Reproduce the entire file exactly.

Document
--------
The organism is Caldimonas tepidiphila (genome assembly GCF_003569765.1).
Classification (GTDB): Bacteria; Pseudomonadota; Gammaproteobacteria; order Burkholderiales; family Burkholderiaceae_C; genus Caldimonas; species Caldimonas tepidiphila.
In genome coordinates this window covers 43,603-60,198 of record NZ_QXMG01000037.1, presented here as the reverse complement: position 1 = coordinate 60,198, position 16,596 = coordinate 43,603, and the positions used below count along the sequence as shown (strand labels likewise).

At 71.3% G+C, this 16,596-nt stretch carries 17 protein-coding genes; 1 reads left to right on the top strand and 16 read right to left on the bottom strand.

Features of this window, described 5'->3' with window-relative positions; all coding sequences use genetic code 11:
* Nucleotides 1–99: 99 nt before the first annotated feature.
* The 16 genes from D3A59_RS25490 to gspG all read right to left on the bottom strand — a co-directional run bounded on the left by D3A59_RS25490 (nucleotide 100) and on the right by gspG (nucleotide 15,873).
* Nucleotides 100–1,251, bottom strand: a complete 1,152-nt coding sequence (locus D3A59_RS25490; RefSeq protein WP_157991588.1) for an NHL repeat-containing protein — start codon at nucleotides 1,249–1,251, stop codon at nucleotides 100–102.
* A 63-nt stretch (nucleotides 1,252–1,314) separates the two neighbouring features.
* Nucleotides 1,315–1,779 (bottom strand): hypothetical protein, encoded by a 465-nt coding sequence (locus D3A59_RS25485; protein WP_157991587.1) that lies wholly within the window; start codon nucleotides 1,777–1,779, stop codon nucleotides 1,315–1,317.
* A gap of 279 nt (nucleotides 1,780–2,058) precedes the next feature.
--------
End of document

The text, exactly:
The organism is Caldimonas tepidiphila (genome assembly GCF_003569765.1).
Classification (GTDB): Bacteria; Pseudomonadota; Gammaproteobacteria; order Burkholderiales; family Burkholderiaceae_C; genus Caldimonas; species Caldimonas tepidiphila.
In genome coordinates this window covers 43,603-60,198 of record NZ_QXMG01000037.1, presented here as the reverse complement: position 1 = coordinate 60,198, position 16,596 = coordinate 43,603, and the positions used below count along the sequence as shown (strand labels likewise).

At 71.3% G+C, this 16,596-nt stretch carries 17 protein-coding genes; 1 reads left to right on the top strand and 16 read right to left on the bottom strand.

Features of this window, described 5'->3' with window-relative positions; all coding sequences use genetic code 11:
* Nucleotides 1–99: 99 nt before the first annotated feature.
* The 16 genes from D3A59_RS25490 to gspG all read right to left on the bottom strand — a co-directional run bounded on the left by D3A59_RS25490 (nucleotide 100) and on the right by gspG (nucleotide 15,873).
* Nucleotides 100–1,251, bottom strand: a complete 1,152-nt coding sequence (locus D3A59_RS25490; RefSeq protein WP_157991588.1) for an NHL repeat-containing protein — start codon at nucleotides 1,249–1,251, stop codon at nucleotides 100–102.
* A 63-nt stretch (nucleotides 1,252–1,314) separates the two neighbouring features.
* Nucleotides 1,315–1,779 (bottom strand): hypothetical protein, encoded by a 465-nt coding sequence (locus D3A59_RS25485; protein WP_157991587.1) that lies wholly within the window; start codon nucleotides 1,777–1,779, stop codon nucleotides 1,315–1,317.
* A gap of 279 nt (nucleotides 1,780–2,058) precedes the next feature.